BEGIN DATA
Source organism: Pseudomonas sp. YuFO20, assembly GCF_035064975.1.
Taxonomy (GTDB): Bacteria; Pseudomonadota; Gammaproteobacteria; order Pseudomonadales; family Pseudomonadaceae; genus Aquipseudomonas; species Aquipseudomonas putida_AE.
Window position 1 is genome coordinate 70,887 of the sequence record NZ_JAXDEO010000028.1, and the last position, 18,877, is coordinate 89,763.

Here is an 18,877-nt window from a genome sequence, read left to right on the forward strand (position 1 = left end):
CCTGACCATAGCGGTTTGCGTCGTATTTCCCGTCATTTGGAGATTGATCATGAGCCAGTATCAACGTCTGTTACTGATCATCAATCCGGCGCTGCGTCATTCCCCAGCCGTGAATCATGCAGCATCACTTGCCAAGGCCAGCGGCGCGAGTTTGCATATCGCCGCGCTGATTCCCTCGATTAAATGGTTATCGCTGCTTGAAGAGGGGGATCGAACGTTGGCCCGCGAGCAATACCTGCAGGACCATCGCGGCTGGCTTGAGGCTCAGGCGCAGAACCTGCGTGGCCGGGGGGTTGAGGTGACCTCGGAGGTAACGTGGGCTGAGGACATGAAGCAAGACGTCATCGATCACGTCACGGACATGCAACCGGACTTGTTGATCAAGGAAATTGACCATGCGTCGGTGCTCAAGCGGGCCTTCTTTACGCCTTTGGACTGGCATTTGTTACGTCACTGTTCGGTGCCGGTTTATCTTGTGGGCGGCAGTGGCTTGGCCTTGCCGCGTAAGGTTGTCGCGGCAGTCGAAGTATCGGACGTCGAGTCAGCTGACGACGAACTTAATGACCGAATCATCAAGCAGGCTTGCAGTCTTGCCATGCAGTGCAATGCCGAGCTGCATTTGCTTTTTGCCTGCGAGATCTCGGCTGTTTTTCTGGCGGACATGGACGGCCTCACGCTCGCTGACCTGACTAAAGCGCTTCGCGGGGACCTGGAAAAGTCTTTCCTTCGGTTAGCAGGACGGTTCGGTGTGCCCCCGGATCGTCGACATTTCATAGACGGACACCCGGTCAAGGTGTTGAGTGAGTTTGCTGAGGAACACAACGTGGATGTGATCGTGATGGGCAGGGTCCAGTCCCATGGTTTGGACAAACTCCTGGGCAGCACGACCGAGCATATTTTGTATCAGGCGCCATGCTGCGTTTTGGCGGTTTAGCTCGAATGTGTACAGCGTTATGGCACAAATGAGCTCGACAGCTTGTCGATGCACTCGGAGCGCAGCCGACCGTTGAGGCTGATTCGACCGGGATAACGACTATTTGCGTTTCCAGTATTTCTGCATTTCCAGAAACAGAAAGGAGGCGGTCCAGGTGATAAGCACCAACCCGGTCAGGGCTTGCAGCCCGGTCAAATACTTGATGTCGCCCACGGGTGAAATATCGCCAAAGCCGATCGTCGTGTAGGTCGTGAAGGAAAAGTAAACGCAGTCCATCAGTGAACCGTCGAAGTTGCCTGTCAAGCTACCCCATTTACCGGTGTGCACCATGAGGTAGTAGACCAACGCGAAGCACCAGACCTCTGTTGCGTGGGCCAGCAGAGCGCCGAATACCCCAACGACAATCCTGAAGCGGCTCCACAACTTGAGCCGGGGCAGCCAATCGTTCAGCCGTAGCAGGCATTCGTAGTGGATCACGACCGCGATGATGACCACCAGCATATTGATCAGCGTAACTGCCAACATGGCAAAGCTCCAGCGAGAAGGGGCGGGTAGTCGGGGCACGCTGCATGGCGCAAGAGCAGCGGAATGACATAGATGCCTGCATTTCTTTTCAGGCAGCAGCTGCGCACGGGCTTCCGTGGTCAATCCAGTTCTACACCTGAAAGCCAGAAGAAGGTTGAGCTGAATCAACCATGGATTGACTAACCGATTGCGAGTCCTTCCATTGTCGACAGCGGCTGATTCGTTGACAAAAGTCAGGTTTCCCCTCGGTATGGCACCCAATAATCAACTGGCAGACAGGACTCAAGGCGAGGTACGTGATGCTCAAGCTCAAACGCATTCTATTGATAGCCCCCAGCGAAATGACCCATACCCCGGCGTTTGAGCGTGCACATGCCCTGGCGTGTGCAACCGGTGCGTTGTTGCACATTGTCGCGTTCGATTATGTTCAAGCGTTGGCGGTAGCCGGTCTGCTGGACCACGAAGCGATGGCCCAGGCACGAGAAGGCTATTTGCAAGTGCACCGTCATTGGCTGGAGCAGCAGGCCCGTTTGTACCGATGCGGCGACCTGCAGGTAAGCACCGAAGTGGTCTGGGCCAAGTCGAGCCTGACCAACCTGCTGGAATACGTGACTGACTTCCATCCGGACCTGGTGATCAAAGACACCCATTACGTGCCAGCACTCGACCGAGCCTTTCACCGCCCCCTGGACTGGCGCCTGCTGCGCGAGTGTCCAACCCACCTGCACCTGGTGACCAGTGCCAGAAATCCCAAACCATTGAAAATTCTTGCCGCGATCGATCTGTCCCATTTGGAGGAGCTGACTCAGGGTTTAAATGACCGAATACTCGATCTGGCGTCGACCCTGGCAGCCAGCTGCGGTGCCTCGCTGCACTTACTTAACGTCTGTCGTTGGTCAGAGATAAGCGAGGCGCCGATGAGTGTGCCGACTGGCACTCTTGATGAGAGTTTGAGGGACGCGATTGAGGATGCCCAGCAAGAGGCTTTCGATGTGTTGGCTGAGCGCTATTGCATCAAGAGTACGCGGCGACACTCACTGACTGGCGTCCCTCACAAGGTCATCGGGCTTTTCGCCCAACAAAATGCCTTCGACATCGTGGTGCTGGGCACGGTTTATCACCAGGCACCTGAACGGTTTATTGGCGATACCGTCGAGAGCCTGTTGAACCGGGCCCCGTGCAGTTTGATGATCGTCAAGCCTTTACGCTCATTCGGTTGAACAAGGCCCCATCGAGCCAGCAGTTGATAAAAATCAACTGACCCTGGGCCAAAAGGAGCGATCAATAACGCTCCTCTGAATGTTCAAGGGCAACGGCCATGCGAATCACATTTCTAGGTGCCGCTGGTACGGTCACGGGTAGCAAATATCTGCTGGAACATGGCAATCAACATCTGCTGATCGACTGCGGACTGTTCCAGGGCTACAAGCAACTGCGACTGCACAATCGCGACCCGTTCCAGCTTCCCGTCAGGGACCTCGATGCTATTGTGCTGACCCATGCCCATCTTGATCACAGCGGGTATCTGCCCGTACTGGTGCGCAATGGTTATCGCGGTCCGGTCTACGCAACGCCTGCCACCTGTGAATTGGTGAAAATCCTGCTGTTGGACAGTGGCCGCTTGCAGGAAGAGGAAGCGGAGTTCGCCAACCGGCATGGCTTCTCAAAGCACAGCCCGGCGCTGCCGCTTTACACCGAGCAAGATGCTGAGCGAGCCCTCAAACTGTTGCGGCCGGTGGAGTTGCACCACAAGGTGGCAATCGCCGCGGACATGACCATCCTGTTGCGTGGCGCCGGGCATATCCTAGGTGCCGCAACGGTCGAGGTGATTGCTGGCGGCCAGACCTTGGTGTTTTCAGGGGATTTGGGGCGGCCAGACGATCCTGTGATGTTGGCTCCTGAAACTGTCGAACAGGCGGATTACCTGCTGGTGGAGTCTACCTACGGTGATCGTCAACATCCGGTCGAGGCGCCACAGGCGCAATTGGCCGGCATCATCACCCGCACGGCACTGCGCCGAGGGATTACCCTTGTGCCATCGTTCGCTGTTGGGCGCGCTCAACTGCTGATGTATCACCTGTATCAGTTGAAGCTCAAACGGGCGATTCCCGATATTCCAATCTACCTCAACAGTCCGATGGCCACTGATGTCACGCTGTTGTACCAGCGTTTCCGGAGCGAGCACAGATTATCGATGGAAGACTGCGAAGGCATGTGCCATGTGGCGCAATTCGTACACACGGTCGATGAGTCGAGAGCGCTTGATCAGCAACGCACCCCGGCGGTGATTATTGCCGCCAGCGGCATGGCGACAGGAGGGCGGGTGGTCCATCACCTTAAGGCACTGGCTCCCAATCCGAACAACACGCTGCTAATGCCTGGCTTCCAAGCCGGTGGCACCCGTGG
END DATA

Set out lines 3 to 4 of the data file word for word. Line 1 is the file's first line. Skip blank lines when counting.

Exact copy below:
Window position 1 is genome coordinate 70,887 of the sequence record NZ_JAXDEO010000028.1, and the last position, 18,877, is coordinate 89,763.

Here is an 18,877-nt window from a genome sequence, read left to right on the forward strand (position 1 = left end):